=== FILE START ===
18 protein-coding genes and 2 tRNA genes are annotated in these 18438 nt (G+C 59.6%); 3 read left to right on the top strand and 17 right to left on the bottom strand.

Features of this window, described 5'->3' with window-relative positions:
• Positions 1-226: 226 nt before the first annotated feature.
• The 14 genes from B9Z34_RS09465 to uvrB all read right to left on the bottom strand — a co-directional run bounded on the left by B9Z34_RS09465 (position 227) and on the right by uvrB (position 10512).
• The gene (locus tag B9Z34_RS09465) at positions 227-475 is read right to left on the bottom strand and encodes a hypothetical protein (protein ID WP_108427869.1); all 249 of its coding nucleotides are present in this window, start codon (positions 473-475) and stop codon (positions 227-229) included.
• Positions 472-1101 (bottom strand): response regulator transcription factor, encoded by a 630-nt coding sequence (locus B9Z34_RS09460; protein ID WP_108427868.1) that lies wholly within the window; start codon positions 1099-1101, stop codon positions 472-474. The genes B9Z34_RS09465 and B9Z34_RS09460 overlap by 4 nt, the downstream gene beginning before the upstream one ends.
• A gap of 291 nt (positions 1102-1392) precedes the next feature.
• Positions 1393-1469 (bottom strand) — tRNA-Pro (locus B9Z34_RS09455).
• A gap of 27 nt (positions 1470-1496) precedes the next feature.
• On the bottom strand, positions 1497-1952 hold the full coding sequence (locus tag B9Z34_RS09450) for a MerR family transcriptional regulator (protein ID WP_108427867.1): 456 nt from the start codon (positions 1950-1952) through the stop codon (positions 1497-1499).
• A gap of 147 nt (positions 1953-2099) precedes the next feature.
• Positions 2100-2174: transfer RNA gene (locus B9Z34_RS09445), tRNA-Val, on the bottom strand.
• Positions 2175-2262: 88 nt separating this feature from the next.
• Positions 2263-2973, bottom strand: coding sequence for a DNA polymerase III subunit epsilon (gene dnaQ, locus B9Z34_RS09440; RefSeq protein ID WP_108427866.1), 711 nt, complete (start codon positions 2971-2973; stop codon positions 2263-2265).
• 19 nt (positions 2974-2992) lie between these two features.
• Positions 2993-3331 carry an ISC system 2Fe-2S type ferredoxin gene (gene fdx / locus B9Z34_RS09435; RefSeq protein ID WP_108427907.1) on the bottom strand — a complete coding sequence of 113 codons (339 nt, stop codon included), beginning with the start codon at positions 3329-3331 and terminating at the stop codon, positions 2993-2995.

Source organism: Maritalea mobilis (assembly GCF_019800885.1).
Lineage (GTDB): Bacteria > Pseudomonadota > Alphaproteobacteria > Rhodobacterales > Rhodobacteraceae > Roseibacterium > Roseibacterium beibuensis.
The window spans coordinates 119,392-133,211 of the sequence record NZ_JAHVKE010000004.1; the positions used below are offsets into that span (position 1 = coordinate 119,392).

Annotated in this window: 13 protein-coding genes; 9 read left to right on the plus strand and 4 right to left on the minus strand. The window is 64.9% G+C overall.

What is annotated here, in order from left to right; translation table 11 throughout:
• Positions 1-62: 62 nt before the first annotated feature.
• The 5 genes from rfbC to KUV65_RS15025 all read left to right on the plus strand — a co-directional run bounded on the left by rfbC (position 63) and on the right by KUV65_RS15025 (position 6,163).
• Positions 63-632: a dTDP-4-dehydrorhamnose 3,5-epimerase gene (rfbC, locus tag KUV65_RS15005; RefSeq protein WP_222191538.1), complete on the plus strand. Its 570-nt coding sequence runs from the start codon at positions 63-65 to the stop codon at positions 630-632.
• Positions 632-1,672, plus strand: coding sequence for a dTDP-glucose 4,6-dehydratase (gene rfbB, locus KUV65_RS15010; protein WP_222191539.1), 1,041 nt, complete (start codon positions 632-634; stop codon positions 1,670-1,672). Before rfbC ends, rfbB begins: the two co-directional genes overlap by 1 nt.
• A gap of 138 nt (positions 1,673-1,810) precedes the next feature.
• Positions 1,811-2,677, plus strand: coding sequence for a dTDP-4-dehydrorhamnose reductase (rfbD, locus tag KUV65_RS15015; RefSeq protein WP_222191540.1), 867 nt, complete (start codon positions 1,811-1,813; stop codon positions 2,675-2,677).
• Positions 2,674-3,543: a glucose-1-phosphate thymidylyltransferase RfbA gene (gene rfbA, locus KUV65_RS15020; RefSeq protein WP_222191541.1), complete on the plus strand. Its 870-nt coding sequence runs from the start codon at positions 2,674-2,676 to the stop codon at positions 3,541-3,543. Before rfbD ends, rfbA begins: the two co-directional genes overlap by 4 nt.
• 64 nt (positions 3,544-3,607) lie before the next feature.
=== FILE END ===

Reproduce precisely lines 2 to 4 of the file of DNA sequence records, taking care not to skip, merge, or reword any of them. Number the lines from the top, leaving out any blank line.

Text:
Features of this window, described 5'->3' with window-relative positions:
• Positions 1-226: 226 nt before the first annotated feature.
• The 14 genes from B9Z34_RS09465 to uvrB all read right to left on the bottom strand — a co-directional run bounded on the left by B9Z34_RS09465 (position 227) and on the right by uvrB (position 10512).